Five Years Ago The SOPA battle rolled on this week in 2011. We took a look at how other parts of the world viewed the bill, as more people began to realize that it was about regulating the internet, not copyright. We gave kudos to the...Show More Summary
Over the past couple of weeks in our look at 2011, SOPA began to rear its head. This week things really hit full steam, and so for this history post we're going to focus just on what went down in the SOPA fight five years ago. All eyes...Show More Summary
Five Years Ago One topic naturally dominates this week's look at 2011, and will for several weeks to come: SOPA. The industry's plan was becoming clear: pretend the bill doesn't say what it says and offer up nonsensical interpretations. Show More Summary
Five Years Ago This week in 2011 we witnessed the true birth of a monster. The PROTECT-IP act morphed into the E-PARASITE act and, realizing how ridiculous that name is, lawmakers began calling it... SOPA. Soon everything went crazy:...Show More Summary
As you know, last week, large chunks of the internet spent hours writhing on the ground and totally inaccessible thanks to a giant DDoS attack that appears to have been launched via a botnet involving insecure DVR hardware (which can't be patched -- but that's another post for later). Show More Summary
A recent lawsuit filed against YouTube-mp3.org, one of many easy-come easy-go sites which allow users to get audio download via YouTube video, suggests that major labels and the RIAA are perhaps unaware that SOPA did not in fact become law in 2012, and are behaving accordingly. _____________________________________ Guest Post by...
Earlier this week, basically all of the major record labels filed a lawsuit against YouTube-mp3.org, which as you may have guessed from the URL, helps people get audio downloads from YouTube videos. There have been a number of similar sites over the years, and they tend to disappear relatively quickly. Show More Summary
As the presidential race rolls on with Donald Trump and Hillary Clinton preparing for the first television debate on September 26, Dallas Mavericks owner Mark Cuban has a proposal to the Republican nominee. First, per CBS News' Sopan...Show More Summary
Oh boy. The Information Technology and Innovation Foundation (ITIF) is a DC-based think tank that, from it's name, you might think would promote things that are important for innovation. And yet, this misleadingly named think tank has...Show More Summary
For years, when Stephen Colbert was on Comedy Central, he actually would discuss intellectual property issues with surprising frequency, including taking on SOPA back when it was a thing. Perhaps this is because he has a brother who is an intellectual property lawyer (who apparently works for the Olympics, which is not very encouraging). Show More Summary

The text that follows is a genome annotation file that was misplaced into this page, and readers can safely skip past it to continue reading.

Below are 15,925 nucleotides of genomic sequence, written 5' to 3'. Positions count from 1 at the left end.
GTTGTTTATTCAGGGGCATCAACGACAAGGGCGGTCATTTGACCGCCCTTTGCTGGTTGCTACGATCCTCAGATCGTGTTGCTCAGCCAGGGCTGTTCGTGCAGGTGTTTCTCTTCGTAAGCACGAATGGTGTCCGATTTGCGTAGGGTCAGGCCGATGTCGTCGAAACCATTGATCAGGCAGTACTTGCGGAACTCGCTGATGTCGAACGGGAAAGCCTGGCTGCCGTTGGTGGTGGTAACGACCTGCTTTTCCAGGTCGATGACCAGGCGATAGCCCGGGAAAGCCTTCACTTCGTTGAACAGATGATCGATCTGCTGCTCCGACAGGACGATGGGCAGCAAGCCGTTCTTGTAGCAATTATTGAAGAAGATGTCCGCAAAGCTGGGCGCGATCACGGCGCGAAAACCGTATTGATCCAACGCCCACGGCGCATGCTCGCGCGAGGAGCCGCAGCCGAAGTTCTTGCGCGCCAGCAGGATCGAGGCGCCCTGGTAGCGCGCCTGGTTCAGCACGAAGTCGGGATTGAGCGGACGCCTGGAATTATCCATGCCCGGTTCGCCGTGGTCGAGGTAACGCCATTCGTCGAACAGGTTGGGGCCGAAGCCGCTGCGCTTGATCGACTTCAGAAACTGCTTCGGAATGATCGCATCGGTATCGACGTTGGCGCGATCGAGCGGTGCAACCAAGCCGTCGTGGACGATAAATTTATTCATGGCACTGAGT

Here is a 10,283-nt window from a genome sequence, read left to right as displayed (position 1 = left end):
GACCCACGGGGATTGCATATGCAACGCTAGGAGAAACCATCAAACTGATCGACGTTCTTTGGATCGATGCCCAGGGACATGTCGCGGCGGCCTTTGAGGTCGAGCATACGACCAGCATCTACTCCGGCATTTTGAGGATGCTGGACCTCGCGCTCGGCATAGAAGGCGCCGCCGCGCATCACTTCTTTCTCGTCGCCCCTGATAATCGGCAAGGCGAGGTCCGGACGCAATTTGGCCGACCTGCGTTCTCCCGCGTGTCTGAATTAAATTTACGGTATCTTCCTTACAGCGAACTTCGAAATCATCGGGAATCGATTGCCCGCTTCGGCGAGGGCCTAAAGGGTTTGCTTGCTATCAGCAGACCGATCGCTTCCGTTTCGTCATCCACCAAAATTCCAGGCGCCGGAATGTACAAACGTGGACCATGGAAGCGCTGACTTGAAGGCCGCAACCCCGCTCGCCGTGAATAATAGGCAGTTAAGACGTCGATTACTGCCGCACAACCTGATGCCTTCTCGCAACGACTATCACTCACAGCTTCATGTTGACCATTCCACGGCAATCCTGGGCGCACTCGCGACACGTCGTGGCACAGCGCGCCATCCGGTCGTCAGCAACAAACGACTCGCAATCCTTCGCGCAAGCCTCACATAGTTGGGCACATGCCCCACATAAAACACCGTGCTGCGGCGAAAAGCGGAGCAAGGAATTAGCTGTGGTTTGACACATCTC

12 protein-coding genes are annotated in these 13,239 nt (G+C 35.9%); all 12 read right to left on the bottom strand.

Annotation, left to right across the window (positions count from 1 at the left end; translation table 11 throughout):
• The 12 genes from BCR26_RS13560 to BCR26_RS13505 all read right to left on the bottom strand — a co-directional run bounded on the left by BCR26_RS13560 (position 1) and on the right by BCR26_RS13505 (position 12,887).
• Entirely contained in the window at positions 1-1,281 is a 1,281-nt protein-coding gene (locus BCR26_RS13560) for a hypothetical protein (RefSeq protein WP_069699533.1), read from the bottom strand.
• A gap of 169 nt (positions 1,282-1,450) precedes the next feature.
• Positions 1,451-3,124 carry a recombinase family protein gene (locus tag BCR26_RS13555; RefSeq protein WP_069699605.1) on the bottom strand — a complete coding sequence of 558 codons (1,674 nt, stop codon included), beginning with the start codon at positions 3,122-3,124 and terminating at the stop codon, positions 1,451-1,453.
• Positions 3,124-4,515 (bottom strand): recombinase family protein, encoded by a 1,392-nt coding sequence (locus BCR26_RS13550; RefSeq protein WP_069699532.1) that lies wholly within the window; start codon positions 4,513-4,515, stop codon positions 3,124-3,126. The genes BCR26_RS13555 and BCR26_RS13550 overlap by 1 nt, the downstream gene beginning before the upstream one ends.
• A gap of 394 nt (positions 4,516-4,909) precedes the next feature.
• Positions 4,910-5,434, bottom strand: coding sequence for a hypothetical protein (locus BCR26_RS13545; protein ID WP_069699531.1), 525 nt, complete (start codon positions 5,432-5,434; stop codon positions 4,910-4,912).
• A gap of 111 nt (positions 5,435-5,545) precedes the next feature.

"Hollywood" Howard Berman, former-Congressman-turned-MPAA-lobbyist is one of the 15-member panel selected by the Democratic Party establishment to draft the party's platform for this summer's convention. (more…)
The Democratic Party has appointed a committee tasked with drafting the party’s platform. The 15-member panel includes MPAA lobbyist Howard L Berman, an attorney and former U.S. Representative who not only co-sponsored SOPA and tried...Show More Summary
DNC chair Debbie Wasserman Schultz is the establishment candidate's establishment candidate: she co-sponsored SOPA, blocked reform of loan-sharking payday lenders, voted against marijuana law reform, called for the prosecution of SOPA, and chaired Hillary Clinton's 2008 campaign. She's served six terms in office and never had to face a primary challenger, until now. (more…)
My wife, Adri, and I just got back from a week spent eating our way around Mérida and the rest of Mexico's Yucatán Peninsula. Of all the things we ate, sopa de lima, the Mayan poultry and lime soup that's popular up and down the Yucatán, seemed most easily adaptable to cooking back home. It's also one of the simplest and most crowd-pleasingly delicious dishes we had.
Although copyright law is in desperate need of a 21st century overall, congress has been wary of any such update after the SOPA outcry in 2012...until now. A recent statement from Rep. Bob Goodlatte revealed that new proposals will soon be forthcoming, although whether or not they'll actually improve copyright...
Congress has mostly stayed away from any attempt at copyright reform since the great SOPA blackout of 2012, afraid that anything will set off the public again. However, in 2013, Copyright Register Maria Pallante called on Congress to create the "next great copyright act" designed to update copyright for the 21st century. Show More Summary
Evan from Fight for the Future writes, "Hey Internet! Ever since SOPA we've all known that copyright laws have a huge impact on the Internet, free speech, innovation, creativity." (more…)
The MPAA doesn't often speak out about legislation… not unless it's directly involved in the crafting (remember SOPA?) Issues that affect a much larger percentage of the public are considered none of its business. It will make noiseShow More Summary
TweetRed skies at night, or sky blue pink, take your pick
Wondering if coverage like ours can really make a difference? In 2014, former Senate staffer Jennifer Hoelzer sent us this unsolicited piece about Techdirt's influence on lawmakers in the SOPA fight. With today's encryption debate now...Show More Summary